Rakim Regrets Treating Fellow Emcees Like Enemies: “That’s All I Knew”

He says it took time and maturity for him to reconcile that other artists weren’t against him, but his street mentality was all he knew at the time.

BYErika Marie
Rakim Regrets Treating Fellow Emcees Like Enemies: “That’s All I Knew”

He's earned his stripes as one of the most respected and celebrated Rap legends in the history of the genre, and while his accomplishments are coveted, there are a few regrets that Rakim has when he reflects upon his life. The New York rapper has remained successful in the music industry for decades, and while he is hailed as one of the best lyricists in the world, Rakim recently shared that he wishes he hadn't viewed his fellow rappers as enemies or opponents.

Rakim Regrets Treating Fellow Emcees Like Enemies: "That's All I Knew"
Astrid Stawiarz / Stringer / Getty Images

"For years, I used to beat myself up because I was that dude. I wouldn't conversate with too many other emcees. If I did, it was 'What up,' 'Peace,' 'Thank you,' [or] 'Later,' type of thing," said Rakim of the competitive energy during his era. He added that he had a street mentality and he used that way of thinking with other artists. Rakim admitted to keeping everyone at arm's length but it took maturation for him to reflect on that approach with a bit of remorse. There were plenty of rappers from his era that he respected, but he wasn't emotionally aware at that time to express his feelings.

"I drew a line in the sand and dared somebody to step over it. That's all I knew. I beat myself up for years when I grew up and matured and realized that these brothas are not really my enemies and I treated them like that for years," he added before mentioning a few noteworthy names. "You know, [LL Cool J] is doing his thing. Big Daddy Kane, EPMD, Slick Rick. All these brothers that I came up with—it wasn't like they were against Ra."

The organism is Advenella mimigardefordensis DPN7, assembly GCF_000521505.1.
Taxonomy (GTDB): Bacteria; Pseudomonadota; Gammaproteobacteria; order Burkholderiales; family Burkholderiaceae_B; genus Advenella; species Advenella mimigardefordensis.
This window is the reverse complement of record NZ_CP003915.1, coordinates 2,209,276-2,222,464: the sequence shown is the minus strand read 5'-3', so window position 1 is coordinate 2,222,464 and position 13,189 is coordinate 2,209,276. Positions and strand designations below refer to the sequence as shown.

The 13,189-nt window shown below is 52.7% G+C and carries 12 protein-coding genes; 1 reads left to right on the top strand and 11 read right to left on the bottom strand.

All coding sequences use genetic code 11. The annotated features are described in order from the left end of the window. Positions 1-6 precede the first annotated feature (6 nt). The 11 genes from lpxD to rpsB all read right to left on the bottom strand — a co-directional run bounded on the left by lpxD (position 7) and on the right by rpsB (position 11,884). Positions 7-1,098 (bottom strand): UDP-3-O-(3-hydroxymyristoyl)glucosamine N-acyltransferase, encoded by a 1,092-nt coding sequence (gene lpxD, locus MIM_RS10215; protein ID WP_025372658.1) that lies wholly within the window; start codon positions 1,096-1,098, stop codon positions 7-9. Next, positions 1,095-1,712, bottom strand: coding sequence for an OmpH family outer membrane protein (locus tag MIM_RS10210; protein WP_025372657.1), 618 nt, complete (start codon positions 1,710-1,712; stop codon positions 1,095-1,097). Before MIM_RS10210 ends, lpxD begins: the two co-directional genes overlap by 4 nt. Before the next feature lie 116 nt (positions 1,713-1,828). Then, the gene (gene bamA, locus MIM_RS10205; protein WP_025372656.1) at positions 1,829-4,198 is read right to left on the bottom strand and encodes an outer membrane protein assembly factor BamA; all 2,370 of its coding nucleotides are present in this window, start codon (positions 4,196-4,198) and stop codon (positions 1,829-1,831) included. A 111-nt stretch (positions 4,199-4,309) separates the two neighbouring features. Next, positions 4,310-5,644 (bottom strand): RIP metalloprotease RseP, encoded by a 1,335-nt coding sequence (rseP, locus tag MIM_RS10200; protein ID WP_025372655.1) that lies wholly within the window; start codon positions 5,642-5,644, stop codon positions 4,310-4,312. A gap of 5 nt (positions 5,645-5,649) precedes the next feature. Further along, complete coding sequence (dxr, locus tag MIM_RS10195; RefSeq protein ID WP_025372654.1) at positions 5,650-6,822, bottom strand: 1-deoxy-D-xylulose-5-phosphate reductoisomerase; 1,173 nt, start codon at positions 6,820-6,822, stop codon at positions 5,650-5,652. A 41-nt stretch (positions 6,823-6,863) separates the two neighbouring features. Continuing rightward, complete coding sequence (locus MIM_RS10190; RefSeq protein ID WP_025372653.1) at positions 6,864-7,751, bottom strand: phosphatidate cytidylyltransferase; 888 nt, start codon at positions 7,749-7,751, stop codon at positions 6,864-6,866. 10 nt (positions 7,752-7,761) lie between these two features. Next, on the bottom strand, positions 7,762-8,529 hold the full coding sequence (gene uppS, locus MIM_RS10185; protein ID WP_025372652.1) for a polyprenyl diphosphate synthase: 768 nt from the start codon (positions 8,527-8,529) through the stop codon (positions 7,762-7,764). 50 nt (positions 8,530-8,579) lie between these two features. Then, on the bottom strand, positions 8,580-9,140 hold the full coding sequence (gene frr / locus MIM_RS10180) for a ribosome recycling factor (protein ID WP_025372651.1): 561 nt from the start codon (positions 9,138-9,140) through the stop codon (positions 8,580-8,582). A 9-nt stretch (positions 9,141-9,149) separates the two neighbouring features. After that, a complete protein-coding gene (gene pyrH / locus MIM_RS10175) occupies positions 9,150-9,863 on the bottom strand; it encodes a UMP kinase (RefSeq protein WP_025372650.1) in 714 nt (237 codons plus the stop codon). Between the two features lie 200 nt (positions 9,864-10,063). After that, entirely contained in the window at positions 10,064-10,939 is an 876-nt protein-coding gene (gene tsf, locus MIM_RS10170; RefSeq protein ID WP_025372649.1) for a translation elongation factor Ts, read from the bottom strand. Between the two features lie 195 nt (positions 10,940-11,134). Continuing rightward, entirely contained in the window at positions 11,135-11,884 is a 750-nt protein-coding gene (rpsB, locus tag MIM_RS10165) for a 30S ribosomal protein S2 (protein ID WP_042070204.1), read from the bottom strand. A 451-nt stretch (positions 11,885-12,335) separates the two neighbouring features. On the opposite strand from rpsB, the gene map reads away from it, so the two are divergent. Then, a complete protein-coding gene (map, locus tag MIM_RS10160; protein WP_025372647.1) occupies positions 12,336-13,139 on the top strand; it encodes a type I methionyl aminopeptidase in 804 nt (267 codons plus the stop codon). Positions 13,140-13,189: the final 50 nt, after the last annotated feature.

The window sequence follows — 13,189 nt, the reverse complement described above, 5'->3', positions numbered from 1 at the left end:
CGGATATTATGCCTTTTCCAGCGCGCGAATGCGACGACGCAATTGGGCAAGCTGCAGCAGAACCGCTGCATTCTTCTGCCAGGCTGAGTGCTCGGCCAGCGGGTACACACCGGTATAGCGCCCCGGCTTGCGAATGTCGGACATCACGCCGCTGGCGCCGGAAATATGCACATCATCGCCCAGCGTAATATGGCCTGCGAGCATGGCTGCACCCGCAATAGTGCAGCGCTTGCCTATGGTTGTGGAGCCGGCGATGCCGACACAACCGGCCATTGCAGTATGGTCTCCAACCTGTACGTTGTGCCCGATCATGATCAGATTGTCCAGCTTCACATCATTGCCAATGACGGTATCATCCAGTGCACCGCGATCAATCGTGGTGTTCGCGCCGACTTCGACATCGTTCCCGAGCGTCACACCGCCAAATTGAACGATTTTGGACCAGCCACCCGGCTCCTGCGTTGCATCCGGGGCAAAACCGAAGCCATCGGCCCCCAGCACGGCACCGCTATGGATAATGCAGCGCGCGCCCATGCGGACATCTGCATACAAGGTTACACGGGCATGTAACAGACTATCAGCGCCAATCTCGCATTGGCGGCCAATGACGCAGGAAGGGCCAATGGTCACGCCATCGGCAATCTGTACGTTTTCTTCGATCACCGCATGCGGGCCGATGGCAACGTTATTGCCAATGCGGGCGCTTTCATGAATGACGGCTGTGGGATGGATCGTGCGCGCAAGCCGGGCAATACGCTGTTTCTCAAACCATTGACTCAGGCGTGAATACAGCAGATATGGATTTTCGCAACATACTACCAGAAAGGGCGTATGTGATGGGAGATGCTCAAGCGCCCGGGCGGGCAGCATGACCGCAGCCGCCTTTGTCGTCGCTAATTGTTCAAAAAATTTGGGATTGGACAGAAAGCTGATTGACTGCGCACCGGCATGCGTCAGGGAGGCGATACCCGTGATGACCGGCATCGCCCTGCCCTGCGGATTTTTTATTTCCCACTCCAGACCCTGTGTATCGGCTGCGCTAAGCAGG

"I just realized, growing and maturing [that] I just wanted to make things right and let these brothas know, regardless, so you know what we've been through or what I might have said, or vice versa, I have a lot of love and respect for them. To this day, EPMD, Kane, and KRS-One, there is nothing but love."


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About The Author
Erika Marie is a seasoned journalist, editor, and ghostwriter who works predominantly in the fields of music, spirituality, mental health advocacy, and social activism. The Los Angeles editor, storyteller, and activist has been involved in the behind-the-scenes workings of the entertainment industry for nearly two decades. E.M. attempts to write stories that are compelling while remaining informative and respectful. She's an advocate of lyrical witticism & the power of the pen. Favorites: Motown, New Jack Swing, '90s R&B, Hip Hop, Indie Rock, & Punk; Funk, Soul, Harlem Renaissance Jazz greats, and artists who innovate, not simply replicate.